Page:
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— If nothing else, those cryptic TV ads and billboards for the Union-Tribune are sparking interest in the 140-year-old newspaper. Reader Jim Johnston paid heed and reached out to the paper's editor. "'How will you be changed?' asks the Union-Tribune in its long-running tease campaign. I give up. I'm already a Republican. So I sent Karin Winner an e-mail asking: 'How will I be changed, already?'" A response came from special-events coordinator Christina Carreño: "In the campaign you'll see depictions of joy, anger, sadness, questioning, and more, because that's what our product can evoke every day." Brandweek magazine delivered its own scorching critique of the paper's TV spots: "There's the pregnant tattooed mom, the girl sobbing in a rest room, the woman waiting by the phone. Each ad is pegged to a theme, such as, 'Nothing changes a heart like a change of mind,' but none make the connection to how, why, or even if the unshown paper does that." Michael Mark of matthews/mark, the San Diego ad agency handling the reportedly $3 million ad buy, told Editor and Publisher that focus groups considered the U-T to be "a stodgy, conservative vehicle for news" and that the paper was ripe for an image makeover. "Consumers told us they have a much more intimate relationship with the newspaper. They drill down deep and are changed by discovery." In a phone interview this week, the agency's Jim Matthews said all the fuss over the spots is far from troubling; it actually shows that the campaign, which will continue to run at least through the end of the year, is doing its job by piquing local and national curiosity.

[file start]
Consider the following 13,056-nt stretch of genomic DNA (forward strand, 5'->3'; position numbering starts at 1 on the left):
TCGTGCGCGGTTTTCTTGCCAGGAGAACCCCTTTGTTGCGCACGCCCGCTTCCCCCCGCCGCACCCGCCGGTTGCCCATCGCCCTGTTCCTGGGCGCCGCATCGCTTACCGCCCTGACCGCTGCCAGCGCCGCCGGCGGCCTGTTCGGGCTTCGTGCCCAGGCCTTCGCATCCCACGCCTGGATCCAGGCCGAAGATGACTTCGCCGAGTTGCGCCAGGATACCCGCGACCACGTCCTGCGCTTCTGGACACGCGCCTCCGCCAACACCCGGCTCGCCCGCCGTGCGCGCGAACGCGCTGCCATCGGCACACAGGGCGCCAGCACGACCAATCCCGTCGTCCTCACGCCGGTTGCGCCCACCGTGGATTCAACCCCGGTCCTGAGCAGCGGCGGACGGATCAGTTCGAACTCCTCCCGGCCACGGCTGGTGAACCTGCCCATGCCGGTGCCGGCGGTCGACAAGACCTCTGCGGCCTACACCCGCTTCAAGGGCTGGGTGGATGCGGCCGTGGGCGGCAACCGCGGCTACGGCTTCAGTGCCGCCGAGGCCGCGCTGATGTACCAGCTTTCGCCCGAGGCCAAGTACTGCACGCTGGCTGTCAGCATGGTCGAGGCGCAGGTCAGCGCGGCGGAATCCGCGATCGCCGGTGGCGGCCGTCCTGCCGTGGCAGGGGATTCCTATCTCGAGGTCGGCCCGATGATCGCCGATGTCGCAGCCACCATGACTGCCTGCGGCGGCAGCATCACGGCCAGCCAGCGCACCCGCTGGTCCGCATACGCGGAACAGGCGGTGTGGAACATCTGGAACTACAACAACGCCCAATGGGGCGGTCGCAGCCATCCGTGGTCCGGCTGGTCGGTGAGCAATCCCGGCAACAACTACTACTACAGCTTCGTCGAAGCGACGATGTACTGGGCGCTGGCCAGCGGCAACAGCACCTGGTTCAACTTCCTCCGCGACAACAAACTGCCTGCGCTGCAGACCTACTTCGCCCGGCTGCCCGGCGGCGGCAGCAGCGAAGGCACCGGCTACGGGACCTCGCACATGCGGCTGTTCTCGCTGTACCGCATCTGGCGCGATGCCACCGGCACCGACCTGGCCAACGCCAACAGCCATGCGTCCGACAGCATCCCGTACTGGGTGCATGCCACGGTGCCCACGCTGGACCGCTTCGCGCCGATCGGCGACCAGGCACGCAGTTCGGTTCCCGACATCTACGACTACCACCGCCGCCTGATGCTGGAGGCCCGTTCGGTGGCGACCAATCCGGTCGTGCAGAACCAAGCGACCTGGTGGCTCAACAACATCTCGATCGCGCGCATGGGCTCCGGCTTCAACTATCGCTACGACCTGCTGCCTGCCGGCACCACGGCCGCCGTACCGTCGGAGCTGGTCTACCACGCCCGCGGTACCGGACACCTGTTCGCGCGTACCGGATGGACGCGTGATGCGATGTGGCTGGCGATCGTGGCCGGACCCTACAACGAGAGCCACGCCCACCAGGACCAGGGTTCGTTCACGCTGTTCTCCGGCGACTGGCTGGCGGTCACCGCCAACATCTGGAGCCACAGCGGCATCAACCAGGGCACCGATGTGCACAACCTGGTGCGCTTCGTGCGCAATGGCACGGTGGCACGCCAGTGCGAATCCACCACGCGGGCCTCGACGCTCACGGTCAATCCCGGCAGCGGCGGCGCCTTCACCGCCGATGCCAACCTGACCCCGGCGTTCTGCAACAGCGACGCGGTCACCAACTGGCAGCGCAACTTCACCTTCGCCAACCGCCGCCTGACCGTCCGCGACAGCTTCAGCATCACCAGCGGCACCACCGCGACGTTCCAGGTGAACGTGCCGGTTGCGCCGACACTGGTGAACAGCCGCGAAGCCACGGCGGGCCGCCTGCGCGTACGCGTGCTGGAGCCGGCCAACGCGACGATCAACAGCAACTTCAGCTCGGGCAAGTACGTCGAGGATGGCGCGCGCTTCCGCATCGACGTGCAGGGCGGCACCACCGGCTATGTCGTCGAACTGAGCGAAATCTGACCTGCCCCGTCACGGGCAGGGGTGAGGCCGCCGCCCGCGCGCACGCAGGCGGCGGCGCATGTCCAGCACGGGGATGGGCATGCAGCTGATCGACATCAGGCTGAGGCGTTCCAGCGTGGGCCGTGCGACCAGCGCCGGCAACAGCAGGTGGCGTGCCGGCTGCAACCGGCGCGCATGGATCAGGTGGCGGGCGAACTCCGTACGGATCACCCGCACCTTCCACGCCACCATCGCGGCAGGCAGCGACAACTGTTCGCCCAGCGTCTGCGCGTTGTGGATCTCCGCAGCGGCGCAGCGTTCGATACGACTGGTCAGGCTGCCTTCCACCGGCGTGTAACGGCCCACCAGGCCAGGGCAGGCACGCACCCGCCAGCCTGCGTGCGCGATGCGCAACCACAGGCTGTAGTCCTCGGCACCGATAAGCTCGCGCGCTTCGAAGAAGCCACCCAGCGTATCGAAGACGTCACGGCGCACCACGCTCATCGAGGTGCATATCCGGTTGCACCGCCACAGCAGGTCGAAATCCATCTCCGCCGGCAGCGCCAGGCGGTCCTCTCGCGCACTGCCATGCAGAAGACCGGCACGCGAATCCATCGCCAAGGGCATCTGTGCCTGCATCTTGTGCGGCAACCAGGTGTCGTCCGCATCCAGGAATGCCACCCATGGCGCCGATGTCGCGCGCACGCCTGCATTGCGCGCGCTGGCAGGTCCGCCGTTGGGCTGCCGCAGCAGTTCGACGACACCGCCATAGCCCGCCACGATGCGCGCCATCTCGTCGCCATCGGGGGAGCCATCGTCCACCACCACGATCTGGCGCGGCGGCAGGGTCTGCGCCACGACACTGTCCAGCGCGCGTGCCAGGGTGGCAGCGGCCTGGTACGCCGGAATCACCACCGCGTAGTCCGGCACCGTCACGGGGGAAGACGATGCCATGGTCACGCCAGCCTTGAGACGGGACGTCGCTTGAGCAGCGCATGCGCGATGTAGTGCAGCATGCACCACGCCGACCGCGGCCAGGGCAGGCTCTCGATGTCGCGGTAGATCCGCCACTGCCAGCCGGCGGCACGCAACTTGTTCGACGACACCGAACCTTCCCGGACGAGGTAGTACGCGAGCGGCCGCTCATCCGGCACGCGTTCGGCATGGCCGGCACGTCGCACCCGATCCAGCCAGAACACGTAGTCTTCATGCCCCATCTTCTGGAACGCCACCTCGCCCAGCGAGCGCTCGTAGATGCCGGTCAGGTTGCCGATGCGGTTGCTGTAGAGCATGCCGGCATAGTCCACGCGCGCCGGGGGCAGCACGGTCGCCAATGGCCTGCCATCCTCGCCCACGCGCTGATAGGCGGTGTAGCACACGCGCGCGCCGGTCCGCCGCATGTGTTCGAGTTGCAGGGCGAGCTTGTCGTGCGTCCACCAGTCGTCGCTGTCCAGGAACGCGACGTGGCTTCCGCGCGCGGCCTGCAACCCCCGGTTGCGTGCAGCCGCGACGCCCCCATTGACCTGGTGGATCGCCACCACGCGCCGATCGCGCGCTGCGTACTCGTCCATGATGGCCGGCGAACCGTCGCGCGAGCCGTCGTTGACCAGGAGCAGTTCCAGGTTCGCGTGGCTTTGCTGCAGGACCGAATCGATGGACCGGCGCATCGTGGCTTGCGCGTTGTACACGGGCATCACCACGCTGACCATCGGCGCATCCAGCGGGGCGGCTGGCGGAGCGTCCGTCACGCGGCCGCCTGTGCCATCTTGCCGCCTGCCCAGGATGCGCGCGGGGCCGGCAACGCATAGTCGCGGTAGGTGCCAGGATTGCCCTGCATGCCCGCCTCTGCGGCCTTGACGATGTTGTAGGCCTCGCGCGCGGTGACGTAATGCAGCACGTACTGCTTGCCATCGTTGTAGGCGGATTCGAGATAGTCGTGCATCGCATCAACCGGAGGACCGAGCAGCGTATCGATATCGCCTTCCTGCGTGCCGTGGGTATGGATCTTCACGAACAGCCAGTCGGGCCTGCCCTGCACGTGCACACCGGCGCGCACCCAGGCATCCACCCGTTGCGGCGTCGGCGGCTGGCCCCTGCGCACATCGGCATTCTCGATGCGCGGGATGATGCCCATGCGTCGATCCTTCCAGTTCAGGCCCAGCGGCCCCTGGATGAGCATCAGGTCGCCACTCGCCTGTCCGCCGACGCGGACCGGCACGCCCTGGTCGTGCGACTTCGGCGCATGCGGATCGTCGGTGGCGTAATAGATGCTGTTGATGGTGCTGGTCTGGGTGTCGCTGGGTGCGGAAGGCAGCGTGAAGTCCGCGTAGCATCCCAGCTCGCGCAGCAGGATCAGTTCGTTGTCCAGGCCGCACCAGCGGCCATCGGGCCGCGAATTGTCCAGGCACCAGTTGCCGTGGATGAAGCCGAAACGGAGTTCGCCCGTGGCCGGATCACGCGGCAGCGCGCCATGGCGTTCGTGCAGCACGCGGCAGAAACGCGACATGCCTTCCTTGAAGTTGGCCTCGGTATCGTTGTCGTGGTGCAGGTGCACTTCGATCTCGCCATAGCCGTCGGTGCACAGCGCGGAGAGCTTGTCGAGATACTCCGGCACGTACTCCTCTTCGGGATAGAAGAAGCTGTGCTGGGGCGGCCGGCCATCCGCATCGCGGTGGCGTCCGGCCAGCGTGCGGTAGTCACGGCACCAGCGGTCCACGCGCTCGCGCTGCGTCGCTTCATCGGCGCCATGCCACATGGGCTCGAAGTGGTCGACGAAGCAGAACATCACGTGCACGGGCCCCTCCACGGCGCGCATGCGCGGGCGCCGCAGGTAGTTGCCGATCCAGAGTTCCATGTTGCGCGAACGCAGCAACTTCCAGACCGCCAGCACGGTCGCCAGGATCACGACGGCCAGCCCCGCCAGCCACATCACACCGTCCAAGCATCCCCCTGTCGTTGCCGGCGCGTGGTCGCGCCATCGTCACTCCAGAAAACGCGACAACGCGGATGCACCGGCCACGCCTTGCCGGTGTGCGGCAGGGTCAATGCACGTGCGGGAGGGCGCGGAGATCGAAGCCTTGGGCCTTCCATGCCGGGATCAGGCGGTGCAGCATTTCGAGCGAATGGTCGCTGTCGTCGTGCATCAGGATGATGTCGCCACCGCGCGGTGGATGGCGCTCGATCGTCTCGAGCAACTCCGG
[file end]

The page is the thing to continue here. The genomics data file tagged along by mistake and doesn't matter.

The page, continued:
Monsignor trumps mob lawyer That war between San Diego monsignor "Father Joe" Carroll and Las Vegas mayor Oscar Goodman is getting to sound more and more like an old Spencer Tracy movie. Homeless champion Carroll and Goodman -- famous as a top lawyer to the mob before taking the reins at city hall -- are now wrestling over the city's historic downtown post office, which Carroll is trying to acquire from the federal government as surplus property. "We'd like to see how this property can be used for the homeless," the monsignor told the Las Vegas Review-Journal last week. "Whether it's the property itself, whether it's some kind of tradeoff, or whether we can't use it at all." Goodman opposes the move and wants to dispatch Carroll and the homeless to an abandoned state prison in Jean, Nevada, well away from Glitter Gulch. "They could have all the social-welfare facilities they have now," he told the paper. "It's ideal. It's not being used right now. It would take care of a lot of issues." But Carroll appears to have outflanked the mayor. Under federal law, nonprofit groups benefiting the homeless get preferences in acquiring surplus federal property. "It just opens up all kinds of doors to say what's best for the homeless in Las Vegas and Clark County," noted Carroll. Complained Goodman, "It was virtually in our hands, and then there was an application that got in our way. I can't speculate as to [Carroll's] motive, but I will make you a promise: The city will have that land. There will not be a homeless shelter there." Carroll's application ties up the building until at least October ... Watchers of San Diego's city council note that appointments to Mayor Dick Murphy's ballyhooed ethics commission have been slow in coming.

Fairs of the non-Ivy League Del Mar Fair general manager Tim Fennell is unhappy with the shabby way fair managers are treated. "The biggest problem I see in this industry is a lack of leadership. How many fair managers have MBAs? How many graduates of Harvard, Stanford, or Wharton say, 'Let's get into the fair industry'? Next to none. The compensation level is ridiculous," he told Amusement Business. Attendance at this year's fair was off about 4 percent from a year earlier ... Rosei Stephens, who fled San Diego for the greener pastures of Oregon, is out with a blunt critique of her former hometown. "It's difficult to get people to come out and participate in good faith because they are all exhausted from their commute along I-5 or I-15 at the end of a day. There isn't any civility or energy left to hold dialogue on important issues," notes Stephens, writing in the Portland Oregonian.

Contributor: Matt Potter